Racial disparities create unequal access to education. Race is a determining factor in the ability of the student to access quality education. Race directly influences school factors such as policy, financing and curriculum in America. Locally affected schools, with high levels of poverty, are usually linked to a community of minority groups.
The legal basis for racial segregation in the United States was separate but equal between 1896 and 1954, when the Supreme Court handed down the landmark Brown v decision. Education Board. The judges declared that segregation by law violates the 14th constitutional amendment. Pasted immediately after the civil war, the 14th amendment guaranteed all citizens rights irrespective of color. In 1951, on behalf of Brown and others, NAACP filed a class action lawsuit. The following year, the Supreme Court agreed to hear this case and four other cases, calling schools into question racial segregation. The five were heard collectively under the single name Brown v. Education Board. Thurgood Marshall was among those who argued for the plaintiffs, who would later be the first African American to be named to the supreme court.
On May 17, 1954, Thurgood Marshall and his legal team scored an historic victory in the struggle for civil rights. On that date, chief justice Earl Warren announced the court’s decision, being separates was unconstitutional. The landmark ruling was meant with resistance and anger across the south. And integration was slow and coming. But Brown v. Board of Education broke the backs of segregation and helped spark the civil rights movement.
Initially, segregation was based on race and was a societal normality in the history of the United States of America. Because of this, academic institutions followed suit and saw no problem in racial segregation, which led to disparities in education among different races (Henderson, 2014). For example, stated in Ford and King (2014), in the landmark decision Brown vs. Board of Education 2 case in 1955, the Supreme Court ruled that separating or specifically segregating children based on race was unconstitutional. Racial segregation in schools became illegal, but 60 years later, remains an issue.
According to Ford and King (2014), “the inequitable distribution of resources and opportunities for Black students promotes and exacerbates educational disparities; thus, creating a vicious cycle” (p.3). Due to being oppressed and discriminated, too many African American males and females fail to reach their potential in our schools and gain access to school programs.
Furthermore, minority youth are further disengaged from the school by the lack of cultural representation in textbooks. Their culture and experience are devalued (Henderson). Eventually, situations would come to challenge the social confines of segregation and how it affected everyday life. Racism is a barrier that continues to play an active role in everyday life worldwide. Ralph Ellison (1952), as cited in Henderson, (2014) states, “I am invisible; understand, simply because people refuse to see me.” Racial tensions may be less in America, but inequality still exist, and the effects still harm low-income and minority students.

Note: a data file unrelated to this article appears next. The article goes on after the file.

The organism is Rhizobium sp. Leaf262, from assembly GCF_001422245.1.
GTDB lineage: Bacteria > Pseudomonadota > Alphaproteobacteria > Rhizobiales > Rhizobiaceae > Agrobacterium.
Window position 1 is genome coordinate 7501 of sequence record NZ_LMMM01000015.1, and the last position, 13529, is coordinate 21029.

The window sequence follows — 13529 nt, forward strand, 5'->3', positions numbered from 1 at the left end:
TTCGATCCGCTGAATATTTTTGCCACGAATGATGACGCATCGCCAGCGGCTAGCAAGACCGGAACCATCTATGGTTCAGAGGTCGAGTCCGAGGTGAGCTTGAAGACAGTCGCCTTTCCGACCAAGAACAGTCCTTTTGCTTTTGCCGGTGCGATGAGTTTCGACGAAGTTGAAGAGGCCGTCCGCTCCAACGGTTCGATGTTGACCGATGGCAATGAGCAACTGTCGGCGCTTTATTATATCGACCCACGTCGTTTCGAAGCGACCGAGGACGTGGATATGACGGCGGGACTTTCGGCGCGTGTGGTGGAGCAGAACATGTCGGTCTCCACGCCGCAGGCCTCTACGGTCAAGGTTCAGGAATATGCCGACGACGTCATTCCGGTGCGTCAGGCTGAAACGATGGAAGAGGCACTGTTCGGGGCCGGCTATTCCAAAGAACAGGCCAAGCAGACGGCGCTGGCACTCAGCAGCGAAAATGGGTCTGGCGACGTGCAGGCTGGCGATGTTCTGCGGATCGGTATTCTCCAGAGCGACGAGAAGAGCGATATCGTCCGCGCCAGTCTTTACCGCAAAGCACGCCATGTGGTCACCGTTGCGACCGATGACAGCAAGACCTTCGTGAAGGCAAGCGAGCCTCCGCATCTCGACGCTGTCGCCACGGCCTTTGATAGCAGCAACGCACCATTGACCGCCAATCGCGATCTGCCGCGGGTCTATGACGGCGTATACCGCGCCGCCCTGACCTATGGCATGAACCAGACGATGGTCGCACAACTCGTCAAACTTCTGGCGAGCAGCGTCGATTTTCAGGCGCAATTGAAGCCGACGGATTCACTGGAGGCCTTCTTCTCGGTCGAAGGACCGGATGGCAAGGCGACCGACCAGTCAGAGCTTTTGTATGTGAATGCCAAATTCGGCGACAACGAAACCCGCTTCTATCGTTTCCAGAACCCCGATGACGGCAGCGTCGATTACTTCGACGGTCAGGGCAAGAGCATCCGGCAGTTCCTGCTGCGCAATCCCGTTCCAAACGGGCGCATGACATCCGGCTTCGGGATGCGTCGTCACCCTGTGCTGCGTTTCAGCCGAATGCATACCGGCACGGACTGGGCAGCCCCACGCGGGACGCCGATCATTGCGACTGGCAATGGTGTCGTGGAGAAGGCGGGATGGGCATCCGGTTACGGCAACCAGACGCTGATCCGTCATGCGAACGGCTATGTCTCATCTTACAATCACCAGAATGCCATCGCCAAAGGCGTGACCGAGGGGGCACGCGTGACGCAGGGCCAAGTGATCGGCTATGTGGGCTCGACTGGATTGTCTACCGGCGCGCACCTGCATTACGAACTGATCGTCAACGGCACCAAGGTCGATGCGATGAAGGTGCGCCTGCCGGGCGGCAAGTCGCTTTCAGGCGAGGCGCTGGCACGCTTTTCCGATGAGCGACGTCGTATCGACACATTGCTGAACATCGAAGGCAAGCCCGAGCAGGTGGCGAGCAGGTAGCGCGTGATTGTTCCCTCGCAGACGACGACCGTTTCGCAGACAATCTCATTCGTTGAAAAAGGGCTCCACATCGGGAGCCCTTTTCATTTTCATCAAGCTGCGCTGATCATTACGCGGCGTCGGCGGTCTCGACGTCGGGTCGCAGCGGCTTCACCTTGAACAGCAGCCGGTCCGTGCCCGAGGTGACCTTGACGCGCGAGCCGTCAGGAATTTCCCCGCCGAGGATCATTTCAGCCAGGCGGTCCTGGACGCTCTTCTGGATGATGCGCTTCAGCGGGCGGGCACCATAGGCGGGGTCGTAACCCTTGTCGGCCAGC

School workers are normally employed by the school district or an agency contracted to provide services to the school district. The role of a school social worker is helpful in providing teachers with resources to understand their students’ cultural backgrounds so that they avoid culture clash. Training on cultural competency could be taught to teachers. Students can also be educated and counseled by their school social worker to explore their own culture. Finigan-Carr and Shaia indicated, “they also are dedicated to providing comprehensive supports that address many of the out-of-school needs that limit students’ learning” (p.26). There are many services that a school social worker can do, as educators, to better serve, support, and educate economically disadvantaged students.
As mentioned in Finigan-Carr (2018), school social workers “assume leadership in providing effective quality programming that can ensure that the needs of children and families are met” (Carr, p. 29). Take the time to know the students one on one. Discover the way they think. Let the children speak first so that they won’t be nervous. Be there for educational and emotional support, listen to the needs and get to know the whole child. A social worker is there to value the student and treat them with respect. Convince them that they are important. Show them that they bring important skills to the classroom and the world. A social worker can help them understand equality and make them feel equal.
Explaining to the children and family by letting them know that they are not alone and that you are there to advocate for them and help provide family services is crucial. A school social worker is involved in the committee and does research on what’s going on around them to better provide for young clients in the school system. According to Carr (2018), “social workers work with parents in these situations to access school and community resources that may help families reduce these stressors and improve the family’s outcomes” (p. 27). School social workers can link parents to unemployment resources to help gain new training or help in getting a job to become financially stable. Resources are everywhere and there could be activities that can be provided to children who cannot afford services from school. Another approach used is to engage school’s partners and local businesses when finances are necessary. A difference can be made for schools with lots of dedication and time and a willingness to help the less fortunate. As a social worker in the school system, the vision should be to nurture young children ‘s curious minds, to create lasting trust and to inspire joy in learning.
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